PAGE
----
“cc-TDI is the 21st century solution to a 21st century problem,” remarks Dr. David Dilts, former Professor of Operations Management and Director of the Center for Management Research in Healthcare at Vanderbilt University. “A family-focused, team-based enterprise comprised of both biologists and engineers is what makes cc-TDI special.” cc-TDI’s unique approach and efforts towards cost efficiency and patient impact have been featured recently on NPR. The unique industrial-modern facility with links to Nike headquarters are an intriguing story as well.

Collaborators included investigators at Cold Spring Harbor Laboratory, Johns Hopkins School of Medicine, Oregon Health & Science University, Shriners Hospital for Children Portland, University of Texas Health Science Center San Antonio, Cleveland Clinic, Texas Tech University, Champions Oncology, Syndax Pharmaceuticals (manufacturer of entinostat and a sponsor of some of this research), The Jackson Laboratory, Seattle Children’s Hospital, the National Cancer Institute, the University of Pennsylvania, and Ottawa Hospital Research Institute.

This work was supported by National Institutes of Health grants 5R01CA189299; St. Baldrick’s Foundation; Braver, Stronger, Smarter Foundation; Michelle Paternoster Foundation for Sarcoma Research; dancingwithbrad.com; prayingforpeyton.com; Friends of T.J. Foundation; Clarke Gilles Foundation; and a private anonymous gift in memory of Nanette, as well as innumerable families that support cc-TDI directly through grassroots funding.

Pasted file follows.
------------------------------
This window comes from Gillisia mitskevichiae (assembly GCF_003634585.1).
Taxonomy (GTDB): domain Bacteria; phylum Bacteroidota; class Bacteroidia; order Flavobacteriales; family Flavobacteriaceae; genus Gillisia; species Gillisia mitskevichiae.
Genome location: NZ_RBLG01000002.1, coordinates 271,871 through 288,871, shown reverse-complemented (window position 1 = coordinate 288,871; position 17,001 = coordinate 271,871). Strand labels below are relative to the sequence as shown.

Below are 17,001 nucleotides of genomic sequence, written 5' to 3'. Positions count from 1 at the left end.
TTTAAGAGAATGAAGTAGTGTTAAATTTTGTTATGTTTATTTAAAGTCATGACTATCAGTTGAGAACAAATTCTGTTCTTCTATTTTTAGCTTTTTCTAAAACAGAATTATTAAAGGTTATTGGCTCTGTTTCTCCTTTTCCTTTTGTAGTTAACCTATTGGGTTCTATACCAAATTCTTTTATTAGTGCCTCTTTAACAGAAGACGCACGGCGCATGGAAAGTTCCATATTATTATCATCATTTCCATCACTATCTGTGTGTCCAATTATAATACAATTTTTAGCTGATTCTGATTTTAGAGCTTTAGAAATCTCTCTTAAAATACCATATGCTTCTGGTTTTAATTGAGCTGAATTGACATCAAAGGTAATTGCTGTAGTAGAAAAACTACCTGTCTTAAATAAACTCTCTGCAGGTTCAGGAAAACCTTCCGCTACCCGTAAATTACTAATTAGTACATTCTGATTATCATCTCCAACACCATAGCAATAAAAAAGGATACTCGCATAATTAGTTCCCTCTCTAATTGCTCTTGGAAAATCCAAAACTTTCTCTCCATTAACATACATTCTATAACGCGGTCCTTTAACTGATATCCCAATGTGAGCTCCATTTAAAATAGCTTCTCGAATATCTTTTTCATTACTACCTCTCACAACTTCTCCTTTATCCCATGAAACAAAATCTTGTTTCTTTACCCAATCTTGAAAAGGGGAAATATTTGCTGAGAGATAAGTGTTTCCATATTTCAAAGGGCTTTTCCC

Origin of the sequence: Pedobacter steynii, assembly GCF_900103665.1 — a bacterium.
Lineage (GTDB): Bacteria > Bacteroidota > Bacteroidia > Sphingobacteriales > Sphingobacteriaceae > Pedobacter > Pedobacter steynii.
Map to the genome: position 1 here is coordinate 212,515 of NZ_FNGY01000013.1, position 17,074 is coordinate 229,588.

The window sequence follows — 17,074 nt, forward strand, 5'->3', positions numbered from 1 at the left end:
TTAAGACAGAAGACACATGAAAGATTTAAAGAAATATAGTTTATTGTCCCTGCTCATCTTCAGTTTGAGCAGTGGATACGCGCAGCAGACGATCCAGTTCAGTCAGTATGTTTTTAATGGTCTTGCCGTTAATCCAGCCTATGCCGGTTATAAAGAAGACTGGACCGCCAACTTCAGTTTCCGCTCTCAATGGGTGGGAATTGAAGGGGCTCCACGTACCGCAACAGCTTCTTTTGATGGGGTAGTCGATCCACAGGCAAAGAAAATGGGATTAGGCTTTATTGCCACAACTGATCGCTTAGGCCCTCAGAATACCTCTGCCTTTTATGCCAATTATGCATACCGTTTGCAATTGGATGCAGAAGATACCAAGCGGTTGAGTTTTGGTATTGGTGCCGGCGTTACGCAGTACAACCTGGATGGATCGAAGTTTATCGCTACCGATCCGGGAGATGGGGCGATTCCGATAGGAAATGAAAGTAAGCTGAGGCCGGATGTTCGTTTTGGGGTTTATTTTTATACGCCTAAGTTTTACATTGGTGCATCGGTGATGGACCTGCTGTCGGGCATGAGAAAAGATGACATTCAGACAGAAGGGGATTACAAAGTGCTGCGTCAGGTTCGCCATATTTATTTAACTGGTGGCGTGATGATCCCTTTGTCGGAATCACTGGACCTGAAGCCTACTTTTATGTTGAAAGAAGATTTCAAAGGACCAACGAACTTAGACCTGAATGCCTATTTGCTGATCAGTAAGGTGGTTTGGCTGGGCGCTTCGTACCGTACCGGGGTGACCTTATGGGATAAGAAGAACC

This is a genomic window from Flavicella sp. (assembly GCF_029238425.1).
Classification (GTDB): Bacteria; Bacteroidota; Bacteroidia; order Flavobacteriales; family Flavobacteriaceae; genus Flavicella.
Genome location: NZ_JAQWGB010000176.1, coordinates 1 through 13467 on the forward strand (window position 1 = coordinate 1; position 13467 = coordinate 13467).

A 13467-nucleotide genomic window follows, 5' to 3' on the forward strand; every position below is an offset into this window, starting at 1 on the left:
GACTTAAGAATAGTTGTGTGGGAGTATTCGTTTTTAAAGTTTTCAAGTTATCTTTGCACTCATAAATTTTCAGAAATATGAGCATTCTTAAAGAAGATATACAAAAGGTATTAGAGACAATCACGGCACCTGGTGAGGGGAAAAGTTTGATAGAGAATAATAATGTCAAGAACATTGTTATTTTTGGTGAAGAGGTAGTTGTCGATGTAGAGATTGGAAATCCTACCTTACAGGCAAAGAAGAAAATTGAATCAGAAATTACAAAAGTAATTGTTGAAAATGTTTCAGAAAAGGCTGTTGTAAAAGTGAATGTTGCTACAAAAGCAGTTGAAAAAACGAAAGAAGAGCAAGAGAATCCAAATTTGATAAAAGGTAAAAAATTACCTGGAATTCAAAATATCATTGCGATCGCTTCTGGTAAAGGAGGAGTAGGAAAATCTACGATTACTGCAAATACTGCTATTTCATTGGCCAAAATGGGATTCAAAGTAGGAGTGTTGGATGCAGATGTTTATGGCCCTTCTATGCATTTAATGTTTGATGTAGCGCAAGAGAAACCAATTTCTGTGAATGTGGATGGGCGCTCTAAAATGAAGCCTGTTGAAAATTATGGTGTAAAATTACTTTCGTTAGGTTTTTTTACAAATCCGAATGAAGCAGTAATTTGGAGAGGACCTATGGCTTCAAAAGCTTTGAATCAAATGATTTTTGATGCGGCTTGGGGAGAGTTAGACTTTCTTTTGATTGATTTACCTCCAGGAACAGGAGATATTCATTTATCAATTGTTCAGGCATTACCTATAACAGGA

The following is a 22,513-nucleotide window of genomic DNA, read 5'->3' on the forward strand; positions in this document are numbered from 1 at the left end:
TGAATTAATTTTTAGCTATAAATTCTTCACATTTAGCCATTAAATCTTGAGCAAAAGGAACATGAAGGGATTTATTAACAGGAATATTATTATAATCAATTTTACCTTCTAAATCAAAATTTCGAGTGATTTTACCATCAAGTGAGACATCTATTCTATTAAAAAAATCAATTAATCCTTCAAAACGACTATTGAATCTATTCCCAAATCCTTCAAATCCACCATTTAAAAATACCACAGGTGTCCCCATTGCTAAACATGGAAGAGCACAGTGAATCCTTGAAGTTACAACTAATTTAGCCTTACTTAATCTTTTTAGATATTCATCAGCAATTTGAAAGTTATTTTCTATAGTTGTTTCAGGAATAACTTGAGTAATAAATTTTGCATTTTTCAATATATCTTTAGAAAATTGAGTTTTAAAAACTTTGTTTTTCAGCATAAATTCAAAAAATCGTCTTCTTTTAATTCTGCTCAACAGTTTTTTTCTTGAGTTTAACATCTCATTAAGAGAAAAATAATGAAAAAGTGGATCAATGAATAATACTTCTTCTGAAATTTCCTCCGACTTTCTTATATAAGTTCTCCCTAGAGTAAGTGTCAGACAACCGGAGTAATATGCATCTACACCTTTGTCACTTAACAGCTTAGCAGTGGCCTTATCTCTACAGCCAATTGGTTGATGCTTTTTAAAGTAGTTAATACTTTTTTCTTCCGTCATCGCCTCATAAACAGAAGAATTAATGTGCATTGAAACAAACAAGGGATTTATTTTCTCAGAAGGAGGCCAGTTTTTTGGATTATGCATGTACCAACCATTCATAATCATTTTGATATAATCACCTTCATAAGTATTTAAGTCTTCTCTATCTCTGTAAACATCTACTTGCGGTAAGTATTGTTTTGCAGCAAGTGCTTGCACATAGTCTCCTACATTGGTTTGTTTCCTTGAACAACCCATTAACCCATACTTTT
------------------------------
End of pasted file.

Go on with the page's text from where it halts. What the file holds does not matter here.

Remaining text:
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About Children’s Cancer Therapy Development Institute

The Children’s Cancer Therapy Development Institute (cc-TDI, www.cc-tdi.org) is a unique non-profit organization focused on the ‘preclinical gap’ in childhood cancer research. Our mission is to bridge scientific discovery and the initiation of clinical trials. Through our efforts, we will provide evidence-based testing for the selection of new drugs to be used in childhood cancer clinical trials, thus seeding pediatric Phase I and II trials. This concept was emphasized in the Institute of Medicine Report, Making Better Drugs for Children with Cancer in 2005. Our longstanding work with mouse models of brain tumors and sarcomas is the cornerstone for basic science & target discovery and our mission. The cc-TDI research team is led by Scientific Director Dr. Charles Keller who follows in the footsteps of his mentor, 2007 Nobel laureate Mario Capecchi. The cc-TDI laboratory is based on the premise of a non-profit multidisciplinary biotech and is thus located in between the Silicon Forest in Beaverton, OR (Intel Headquarters) and the Portland-area medical center. Our industrial-modern 4600 ft2 BSL wet lab facility is a former 70-year old paint factory remodeled by Nike as an off-site creative space – an ideal setting to spark innovation.